PORTLAND, Ore. — City leaders gathered Tuesday morning at a downtown Portland fire station, with plenty of room for social distancing, to send reassuring messages to Portlanders, many of whom are at home trying to do their part to slow the spread of COVID-19.
Mayor Ted Wheeler said the governor’s order to stay home is hard on everyone.
“I want you to know as mayor that I know everybody is being impacted, in many cases significantly by this crisis. I want you to know that we’re all making sacrifices together. Times seem very, very difficult right now. But I want you to know this. We will get through this crisis. We’ll come out on the other side and I believe we’ll come out a better community,” said Wheeler.
He also pointed out the city has set aside $1 million to help households hit hard by the virus and has 100 people working on a task force to find ways to help Portland businesses hurt by the shutdown.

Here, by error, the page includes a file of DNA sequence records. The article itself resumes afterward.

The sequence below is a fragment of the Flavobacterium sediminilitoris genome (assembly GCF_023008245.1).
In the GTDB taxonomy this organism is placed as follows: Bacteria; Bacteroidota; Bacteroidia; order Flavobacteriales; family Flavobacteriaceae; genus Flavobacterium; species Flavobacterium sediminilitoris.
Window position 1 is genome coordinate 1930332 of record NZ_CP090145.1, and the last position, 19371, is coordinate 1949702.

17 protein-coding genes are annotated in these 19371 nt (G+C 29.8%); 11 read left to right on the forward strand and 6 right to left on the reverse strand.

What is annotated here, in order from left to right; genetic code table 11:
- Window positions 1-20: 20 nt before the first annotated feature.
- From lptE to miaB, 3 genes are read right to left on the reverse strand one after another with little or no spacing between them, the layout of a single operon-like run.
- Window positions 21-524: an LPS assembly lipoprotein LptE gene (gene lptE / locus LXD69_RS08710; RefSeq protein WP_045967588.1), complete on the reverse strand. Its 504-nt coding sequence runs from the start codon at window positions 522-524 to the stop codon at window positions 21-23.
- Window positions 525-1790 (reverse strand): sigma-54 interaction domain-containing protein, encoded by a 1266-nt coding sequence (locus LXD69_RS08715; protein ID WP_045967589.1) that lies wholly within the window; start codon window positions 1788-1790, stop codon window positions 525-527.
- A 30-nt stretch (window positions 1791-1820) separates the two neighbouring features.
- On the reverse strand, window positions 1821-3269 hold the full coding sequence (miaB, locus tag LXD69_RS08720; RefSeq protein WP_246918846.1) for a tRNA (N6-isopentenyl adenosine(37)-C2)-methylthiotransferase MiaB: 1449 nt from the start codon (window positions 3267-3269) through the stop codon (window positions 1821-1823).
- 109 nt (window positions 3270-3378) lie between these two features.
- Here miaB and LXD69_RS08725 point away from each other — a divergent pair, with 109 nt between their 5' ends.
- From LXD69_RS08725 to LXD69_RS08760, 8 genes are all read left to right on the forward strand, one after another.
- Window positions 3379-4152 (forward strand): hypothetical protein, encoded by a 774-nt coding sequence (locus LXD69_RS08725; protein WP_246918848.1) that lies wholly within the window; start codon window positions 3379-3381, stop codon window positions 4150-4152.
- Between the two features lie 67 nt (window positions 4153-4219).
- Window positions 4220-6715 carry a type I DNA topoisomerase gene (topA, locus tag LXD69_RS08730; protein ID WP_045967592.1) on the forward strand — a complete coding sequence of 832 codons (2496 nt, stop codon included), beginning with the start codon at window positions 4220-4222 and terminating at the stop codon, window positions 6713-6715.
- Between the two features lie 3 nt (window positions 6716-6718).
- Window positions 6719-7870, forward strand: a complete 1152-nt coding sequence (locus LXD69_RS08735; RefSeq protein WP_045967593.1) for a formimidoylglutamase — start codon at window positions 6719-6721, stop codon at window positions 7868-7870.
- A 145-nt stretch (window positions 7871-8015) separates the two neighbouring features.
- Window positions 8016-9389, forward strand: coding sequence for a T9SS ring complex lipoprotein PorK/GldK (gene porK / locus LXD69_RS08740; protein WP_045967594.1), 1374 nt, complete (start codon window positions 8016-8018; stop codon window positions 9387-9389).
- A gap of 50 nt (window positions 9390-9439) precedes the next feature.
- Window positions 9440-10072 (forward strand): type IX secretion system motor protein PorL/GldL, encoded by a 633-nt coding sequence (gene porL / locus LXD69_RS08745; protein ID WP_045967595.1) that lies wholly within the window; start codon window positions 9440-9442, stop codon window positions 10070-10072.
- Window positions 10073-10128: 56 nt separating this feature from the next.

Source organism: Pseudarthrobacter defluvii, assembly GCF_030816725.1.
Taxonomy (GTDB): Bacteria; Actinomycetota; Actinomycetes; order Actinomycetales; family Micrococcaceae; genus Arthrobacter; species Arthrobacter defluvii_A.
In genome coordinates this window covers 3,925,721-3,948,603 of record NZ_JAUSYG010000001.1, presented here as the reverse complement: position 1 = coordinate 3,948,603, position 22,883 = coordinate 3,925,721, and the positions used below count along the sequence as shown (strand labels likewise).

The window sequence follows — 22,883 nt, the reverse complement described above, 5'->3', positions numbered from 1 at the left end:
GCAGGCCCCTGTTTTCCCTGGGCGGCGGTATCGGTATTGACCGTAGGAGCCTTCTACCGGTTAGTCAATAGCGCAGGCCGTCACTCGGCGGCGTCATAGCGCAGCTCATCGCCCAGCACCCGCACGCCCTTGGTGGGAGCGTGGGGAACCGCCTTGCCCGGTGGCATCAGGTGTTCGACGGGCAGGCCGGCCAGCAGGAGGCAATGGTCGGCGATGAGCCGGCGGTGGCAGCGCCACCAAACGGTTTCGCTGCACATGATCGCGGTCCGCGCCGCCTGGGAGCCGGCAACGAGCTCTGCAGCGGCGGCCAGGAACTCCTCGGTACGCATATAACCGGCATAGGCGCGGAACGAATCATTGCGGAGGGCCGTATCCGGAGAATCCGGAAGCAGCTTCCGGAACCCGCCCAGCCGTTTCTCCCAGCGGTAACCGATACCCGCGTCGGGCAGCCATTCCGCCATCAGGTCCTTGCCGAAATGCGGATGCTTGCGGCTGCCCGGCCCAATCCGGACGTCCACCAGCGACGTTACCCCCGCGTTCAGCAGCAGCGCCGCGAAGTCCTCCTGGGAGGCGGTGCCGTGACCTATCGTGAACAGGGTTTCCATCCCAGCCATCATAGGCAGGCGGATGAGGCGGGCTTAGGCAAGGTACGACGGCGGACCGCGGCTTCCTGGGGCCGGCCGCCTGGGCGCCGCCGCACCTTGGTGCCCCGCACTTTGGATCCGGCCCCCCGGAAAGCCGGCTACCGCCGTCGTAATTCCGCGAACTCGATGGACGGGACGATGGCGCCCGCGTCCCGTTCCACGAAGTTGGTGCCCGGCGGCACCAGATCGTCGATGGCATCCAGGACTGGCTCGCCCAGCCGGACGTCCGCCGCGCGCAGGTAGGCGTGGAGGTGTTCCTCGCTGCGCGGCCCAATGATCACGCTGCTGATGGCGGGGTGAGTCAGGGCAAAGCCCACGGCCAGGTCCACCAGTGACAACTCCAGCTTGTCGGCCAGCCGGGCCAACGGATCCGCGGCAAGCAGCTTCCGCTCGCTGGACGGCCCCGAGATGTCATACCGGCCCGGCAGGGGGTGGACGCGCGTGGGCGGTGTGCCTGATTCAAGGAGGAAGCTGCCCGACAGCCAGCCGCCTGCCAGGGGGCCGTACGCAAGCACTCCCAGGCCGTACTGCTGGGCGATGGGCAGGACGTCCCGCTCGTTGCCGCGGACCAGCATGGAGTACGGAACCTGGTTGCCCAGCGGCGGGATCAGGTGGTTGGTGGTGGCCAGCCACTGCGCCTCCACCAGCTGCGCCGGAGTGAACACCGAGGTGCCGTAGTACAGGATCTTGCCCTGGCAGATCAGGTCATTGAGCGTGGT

Police Chief Jami Resch said officers will issue warnings to people not following social distancing at first, but will eventually give out citations if needed.
She also noted that police calls on suicides are up 41% from the same time last year and up 23% from early March to March 22.
“I ask everyone to reach out by phone, text or video chat to connect with your family, friends and neighbors if they are struggling, make sure they know how to access the mental health intervention line or lines for life,” Chief Resch said.
The National Suicide Prevention Lifeline can be reached at 800-273-8255.
Additionally, Portland Fire Chief Sara Boone reminded people that if they are afraid, they have plenty of company. But they are also protected.
“When it comes to a viral spread, we’re all susceptible to it. So, we really are in this with everybody. We have the same fears, we have the same concerns, we have the same uncertainties- but we show up,” Chief Boone said